No electrician worth his salt would insert/tighten/remove cables on a
live circuit unless he has a death wish.Therefore,he should switch off
the supply and check that the circuit is 'not live' before commencing
Why then do I see electricians screwdrivers and pliers which claim to
be 1000 volts fully insulated,or are these made purely for the idiots
Here's another one for you. Many moons back, my old chap used to do small
scale theatrical lighting. The dimmers were - galvanised buckets full of
salt water connected to 240V live.
Shovels connected to the bulbs. Dunk the shovels = brighter lights.
Safe as houses, the shovels had wooden handles :D
Good question. The 'leccy that did my extension added a new ring (spare
way in the CU) and swapped a type B MCB for a type C on the downstairs
lighting without turning the power off.
Due to a misunderstanding between him and my builder he only brought one
type C MCB 'coz he didn't know we have separate up- and downstairs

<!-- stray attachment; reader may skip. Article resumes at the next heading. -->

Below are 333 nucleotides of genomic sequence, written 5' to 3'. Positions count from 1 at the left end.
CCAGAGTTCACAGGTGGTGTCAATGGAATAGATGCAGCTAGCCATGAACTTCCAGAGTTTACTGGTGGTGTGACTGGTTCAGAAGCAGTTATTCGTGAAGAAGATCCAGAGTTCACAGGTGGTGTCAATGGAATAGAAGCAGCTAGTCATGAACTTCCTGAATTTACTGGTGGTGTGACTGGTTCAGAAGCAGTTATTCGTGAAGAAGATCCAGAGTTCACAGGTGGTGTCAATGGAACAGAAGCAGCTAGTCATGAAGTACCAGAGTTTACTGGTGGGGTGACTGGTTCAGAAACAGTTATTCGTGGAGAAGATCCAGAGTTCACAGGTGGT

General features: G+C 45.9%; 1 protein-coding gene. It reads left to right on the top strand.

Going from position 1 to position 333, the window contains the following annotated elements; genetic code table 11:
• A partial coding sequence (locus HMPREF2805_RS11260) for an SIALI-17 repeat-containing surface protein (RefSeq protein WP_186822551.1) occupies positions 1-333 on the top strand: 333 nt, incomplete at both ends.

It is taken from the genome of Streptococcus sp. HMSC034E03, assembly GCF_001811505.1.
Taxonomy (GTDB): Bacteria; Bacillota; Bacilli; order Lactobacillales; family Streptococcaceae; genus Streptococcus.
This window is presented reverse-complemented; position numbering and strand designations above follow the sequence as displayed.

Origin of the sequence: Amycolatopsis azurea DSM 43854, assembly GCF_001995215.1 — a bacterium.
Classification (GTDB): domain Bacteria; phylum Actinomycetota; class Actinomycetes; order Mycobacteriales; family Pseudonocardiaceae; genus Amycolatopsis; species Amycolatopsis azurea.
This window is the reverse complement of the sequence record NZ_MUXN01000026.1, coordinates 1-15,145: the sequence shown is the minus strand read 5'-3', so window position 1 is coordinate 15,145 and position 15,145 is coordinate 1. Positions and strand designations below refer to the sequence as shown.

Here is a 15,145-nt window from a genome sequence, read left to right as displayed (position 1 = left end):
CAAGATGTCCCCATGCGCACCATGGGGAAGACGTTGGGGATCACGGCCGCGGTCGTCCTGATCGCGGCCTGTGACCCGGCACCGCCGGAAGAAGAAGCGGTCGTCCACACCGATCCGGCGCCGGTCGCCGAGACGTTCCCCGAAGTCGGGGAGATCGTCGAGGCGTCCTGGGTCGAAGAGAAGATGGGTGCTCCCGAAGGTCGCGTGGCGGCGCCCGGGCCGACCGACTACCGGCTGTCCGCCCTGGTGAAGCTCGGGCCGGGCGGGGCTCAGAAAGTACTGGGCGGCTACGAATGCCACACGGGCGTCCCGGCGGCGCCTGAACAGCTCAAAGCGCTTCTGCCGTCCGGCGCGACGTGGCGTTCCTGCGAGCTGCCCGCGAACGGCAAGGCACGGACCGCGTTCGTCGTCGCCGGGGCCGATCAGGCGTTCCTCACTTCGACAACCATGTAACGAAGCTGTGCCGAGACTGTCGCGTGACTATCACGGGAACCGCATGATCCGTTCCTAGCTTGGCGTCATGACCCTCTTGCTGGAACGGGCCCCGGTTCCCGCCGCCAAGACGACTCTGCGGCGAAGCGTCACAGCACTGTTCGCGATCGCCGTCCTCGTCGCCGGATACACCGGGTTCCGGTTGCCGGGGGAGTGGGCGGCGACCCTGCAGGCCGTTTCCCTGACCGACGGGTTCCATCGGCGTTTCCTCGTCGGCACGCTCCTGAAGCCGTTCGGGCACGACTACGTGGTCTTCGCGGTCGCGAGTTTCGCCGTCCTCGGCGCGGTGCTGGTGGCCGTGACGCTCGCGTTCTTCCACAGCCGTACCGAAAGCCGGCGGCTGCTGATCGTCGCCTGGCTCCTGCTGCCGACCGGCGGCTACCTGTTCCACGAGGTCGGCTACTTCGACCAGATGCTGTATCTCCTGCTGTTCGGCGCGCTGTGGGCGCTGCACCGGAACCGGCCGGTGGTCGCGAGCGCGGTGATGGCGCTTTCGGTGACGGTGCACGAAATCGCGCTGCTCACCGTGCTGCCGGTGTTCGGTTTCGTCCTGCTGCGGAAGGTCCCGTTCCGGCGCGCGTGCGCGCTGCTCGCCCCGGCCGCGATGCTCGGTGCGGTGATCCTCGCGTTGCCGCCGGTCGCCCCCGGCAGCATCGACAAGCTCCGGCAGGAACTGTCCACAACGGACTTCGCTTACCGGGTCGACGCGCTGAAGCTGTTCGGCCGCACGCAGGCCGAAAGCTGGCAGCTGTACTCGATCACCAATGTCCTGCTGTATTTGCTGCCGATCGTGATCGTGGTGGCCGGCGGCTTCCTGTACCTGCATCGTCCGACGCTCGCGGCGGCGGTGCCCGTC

lighting circuits. He offered to cpme back and fit the other one but
asked if I was happy to fit it myself (to save hime making a 40 mile
rould trip) if he sent me an MCB. No problem - with the power off - but
now I'm wondering if I can/should do it live. The CU is an MEM
Memera2000 http://www.memonline.com/mem2.html (scroll down for a "cover
off" view). Having pulled the front cover off mine it seems I don't need
to get my fingers any closer than 50mm to the hot stuff. What do you
reckon? Should I do it live or not?
Rubbish. Brushing a suspect cable with the back of a finger is a well-proven
way to check whether it is live or not. Just make sure you're not standing
in an earthed bucket of water at the time.
It is an extra safety level, just in case the circuit you isolated isn't the
right one. I've worked on a 3-phase supply that I though was dead before
discovering that one phase had an extra connection to the incoming main. As
I was standing on 6mm thick rubber safety matting at the time, I didn't get
a shock, even though I was working on a brass terminal with an uninsualted
HomeOwnersHub.com is a website for homeowners and building and maintenance pros. It is not affiliated with any of the manufacturers or service providers discussed here.
All logos and trade names are the property of their respective owners.